|Ashoka | Mauryan Administration | Decline of the Mauryan Empire|
The period of the Mauryan Empire marks a new epoch in the history of India. It is said to be a period when chronology becomes definite. It was a period when politics, art, trade and commerce elevated India to a glorious height. A period of unification of the territories which lay as fragmented kingdoms. Moreover, Indian contact with the outside world was established effectively rule during these period.
The source of our knowledge about the Mauryan empire is based on
Arthashastra of Kautiliya
Sanskrit play Mudrarakshasa
The Jatakas of the Buddhist
The accounts of Megasthenes
The Ceylonese Chronicles the Dipavamsa and The Mahavamsa
The accounts of the Greeks
Arthashastra by Chanakya or Kautilya is treatise on statecraft. It gives us a picture of administration, society and the economy of the country. Mudrarakshasa is a sanskrit play by Visakadatta. It is said to be a political literature revealing the struggle unleashed by Chandragupta Maurya with the help of Chanakya to overthrow the Nandas. It is also an insight into Chandragupta life.
The Jataka and Chronicles of Ceylon gives us an idea that period.
Indika written by Megasthenes gives an account of the Mauryan capital, administrative system and social life. The rock edicts of Ashoka also provides ideas about the Mauryan rule.
Indica written by Megasthenes which exists as writings by later writers throw light on the people, government and institutions of India under Chandragupta Maurya. His topographical account of the Mauryan capital Pataliputra when he visited it as an ambassador and description of the administrative system are reliable.
The Ceylonese Chronicles, the Dipavamsa and Mahavamsa gives the accounts of the conversion of Ceylon. They also have helped in reconstructing the history of Ashoka.
The Mudrarakshasha describes Chandragupta as Mauryaput. Another account by Somadeva represents him as the son of the last Nanda monarch from his Sudra concubine Maurya by name from which was derived the name Maurya. The Mahavamsatika connects the Mauryans with Sakyas who belong to the solar race of Kshatriyas. According to the Jains tradition Chandragupta was the son of the daughter of the chief of a village of peacock -tamers (Mayur Posakh). The peacock figures that appear in the emblem of the Mauryas in the some punch marked coins and sculptures testify this. Others are of the view that he was a commoner and not a prince.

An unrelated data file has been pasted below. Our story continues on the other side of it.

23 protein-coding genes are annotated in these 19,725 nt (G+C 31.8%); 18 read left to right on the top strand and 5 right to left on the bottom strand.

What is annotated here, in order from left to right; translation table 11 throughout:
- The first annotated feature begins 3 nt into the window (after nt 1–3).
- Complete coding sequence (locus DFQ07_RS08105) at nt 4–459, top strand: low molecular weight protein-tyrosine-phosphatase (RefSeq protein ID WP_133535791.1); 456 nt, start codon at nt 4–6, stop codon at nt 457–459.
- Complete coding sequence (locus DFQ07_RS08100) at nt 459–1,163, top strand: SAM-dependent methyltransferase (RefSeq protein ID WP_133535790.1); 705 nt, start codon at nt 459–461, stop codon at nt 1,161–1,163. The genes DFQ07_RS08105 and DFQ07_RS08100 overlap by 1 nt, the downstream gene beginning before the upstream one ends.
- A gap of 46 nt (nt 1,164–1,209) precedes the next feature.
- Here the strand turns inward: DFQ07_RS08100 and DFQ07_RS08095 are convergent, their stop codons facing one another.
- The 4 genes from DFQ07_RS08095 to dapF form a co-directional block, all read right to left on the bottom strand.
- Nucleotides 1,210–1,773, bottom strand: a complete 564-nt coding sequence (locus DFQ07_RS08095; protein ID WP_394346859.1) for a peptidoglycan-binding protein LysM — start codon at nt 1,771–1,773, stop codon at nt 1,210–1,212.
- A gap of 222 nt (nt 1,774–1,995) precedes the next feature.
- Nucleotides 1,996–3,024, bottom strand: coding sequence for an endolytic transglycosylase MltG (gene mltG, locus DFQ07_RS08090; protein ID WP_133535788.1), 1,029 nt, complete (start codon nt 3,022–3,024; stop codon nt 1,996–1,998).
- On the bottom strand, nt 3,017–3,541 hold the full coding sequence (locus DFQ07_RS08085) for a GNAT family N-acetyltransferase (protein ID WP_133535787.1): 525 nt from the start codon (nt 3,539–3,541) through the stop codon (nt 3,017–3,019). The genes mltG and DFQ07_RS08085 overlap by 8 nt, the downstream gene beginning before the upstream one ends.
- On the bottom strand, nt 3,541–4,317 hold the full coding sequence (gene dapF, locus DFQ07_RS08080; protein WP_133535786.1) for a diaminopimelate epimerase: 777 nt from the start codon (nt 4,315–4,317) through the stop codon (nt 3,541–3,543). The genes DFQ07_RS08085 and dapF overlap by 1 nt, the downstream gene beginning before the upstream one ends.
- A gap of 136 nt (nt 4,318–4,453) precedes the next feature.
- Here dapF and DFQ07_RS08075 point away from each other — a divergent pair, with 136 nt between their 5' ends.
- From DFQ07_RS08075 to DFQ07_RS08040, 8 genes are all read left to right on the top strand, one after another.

Chandragupta was brought to the limelight of the Mauryan empire by Chanakya who had a grudge against Dhananda who insulted him in the court. The Nanda dynasty had lost all its capability owing to the extravagant life led by the rulers. The tyranny that was unleashed spread an air of discontent. The defeat of Punjab in the struggle with Alexander, set the conditions for having a change in the rule.
According to Mudrarakshasha, Buddhist and puranic accounts Chandragupta defeated the Nanda army after invoking a revolution against the Nanda rulers in Patliaputra. He acceded to the throne in 321BC. His empire included Magadha and Punjab. The Junagarh rock inscription of Rudradaman proves the inclusion of the Saurastra in his empire. The Jain tradition also establishes Chandraguta 's connection with north Mysore. It also said to include the Hindukush in the west. The four satrapies also became parts of the Mauryan empire during Chandragupta Maurya. In course of 18 year Chandragupta consolidated his empire. After which he is said to have abdicated the throne and became disciple of the Jain Saint Bhadrabahu, and settled in Shravanabelagola (Mysore). After a reign of 24 years he died in about 297BC.
Bindusara, also called "Amitrachates" meaning slayer of enemies, by the Greeks, succeeded to the throne of the Mauryan empire after Chandragupta's abdication. He also had the opportunity of having the guidance of Chanakya who continued as minister. The period of his accession to the Mauryan throne witnessed a series of revolt by the people of Taxila. The first revolt was effected owing to the improper administration of prince Susima. To the inherited Mauryan territory of Bindusara he added parts of south.